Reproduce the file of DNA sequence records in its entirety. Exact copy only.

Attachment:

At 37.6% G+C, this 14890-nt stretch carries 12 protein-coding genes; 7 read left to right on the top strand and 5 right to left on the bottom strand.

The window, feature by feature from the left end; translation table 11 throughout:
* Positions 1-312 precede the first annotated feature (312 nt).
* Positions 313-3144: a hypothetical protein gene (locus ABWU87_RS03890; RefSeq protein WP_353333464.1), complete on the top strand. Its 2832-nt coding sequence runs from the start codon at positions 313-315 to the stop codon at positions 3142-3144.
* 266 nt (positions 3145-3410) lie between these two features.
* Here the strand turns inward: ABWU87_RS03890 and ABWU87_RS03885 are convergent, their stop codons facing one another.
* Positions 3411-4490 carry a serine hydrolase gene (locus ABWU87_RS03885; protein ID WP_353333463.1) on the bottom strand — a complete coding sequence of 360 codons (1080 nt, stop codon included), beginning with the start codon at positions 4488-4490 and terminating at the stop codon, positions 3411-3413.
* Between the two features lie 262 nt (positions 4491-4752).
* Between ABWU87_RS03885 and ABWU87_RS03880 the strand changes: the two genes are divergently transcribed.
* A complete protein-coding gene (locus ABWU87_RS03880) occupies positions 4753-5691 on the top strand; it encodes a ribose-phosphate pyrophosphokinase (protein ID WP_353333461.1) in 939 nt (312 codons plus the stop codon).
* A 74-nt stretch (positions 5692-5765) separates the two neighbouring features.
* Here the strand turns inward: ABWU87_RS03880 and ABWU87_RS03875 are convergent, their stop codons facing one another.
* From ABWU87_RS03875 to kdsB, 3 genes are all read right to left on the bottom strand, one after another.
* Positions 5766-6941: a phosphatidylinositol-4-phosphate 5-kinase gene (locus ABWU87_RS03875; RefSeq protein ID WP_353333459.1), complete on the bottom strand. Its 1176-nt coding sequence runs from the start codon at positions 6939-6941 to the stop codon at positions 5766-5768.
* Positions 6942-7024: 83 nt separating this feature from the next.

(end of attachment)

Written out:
At 37.6% G+C, this 14890-nt stretch carries 12 protein-coding genes; 7 read left to right on the top strand and 5 right to left on the bottom strand.

The window, feature by feature from the left end; translation table 11 throughout:
* Positions 1-312 precede the first annotated feature (312 nt).
* Positions 313-3144: a hypothetical protein gene (locus ABWU87_RS03890; RefSeq protein WP_353333464.1), complete on the top strand. Its 2832-nt coding sequence runs from the start codon at positions 313-315 to the stop codon at positions 3142-3144.
* 266 nt (positions 3145-3410) lie between these two features.
* Here the strand turns inward: ABWU87_RS03890 and ABWU87_RS03885 are convergent, their stop codons facing one another.
* Positions 3411-4490 carry a serine hydrolase gene (locus ABWU87_RS03885; protein ID WP_353333463.1) on the bottom strand — a complete coding sequence of 360 codons (1080 nt, stop codon included), beginning with the start codon at positions 4488-4490 and terminating at the stop codon, positions 3411-3413.
* Between the two features lie 262 nt (positions 4491-4752).
* Between ABWU87_RS03885 and ABWU87_RS03880 the strand changes: the two genes are divergently transcribed.
* A complete protein-coding gene (locus ABWU87_RS03880) occupies positions 4753-5691 on the top strand; it encodes a ribose-phosphate pyrophosphokinase (protein ID WP_353333461.1) in 939 nt (312 codons plus the stop codon).
* A 74-nt stretch (positions 5692-5765) separates the two neighbouring features.
* Here the strand turns inward: ABWU87_RS03880 and ABWU87_RS03875 are convergent, their stop codons facing one another.
* From ABWU87_RS03875 to kdsB, 3 genes are all read right to left on the bottom strand, one after another.
* Positions 5766-6941: a phosphatidylinositol-4-phosphate 5-kinase gene (locus ABWU87_RS03875; RefSeq protein ID WP_353333459.1), complete on the bottom strand. Its 1176-nt coding sequence runs from the start codon at positions 6939-6941 to the stop codon at positions 5766-5768.
* Positions 6942-7024: 83 nt separating this feature from the next.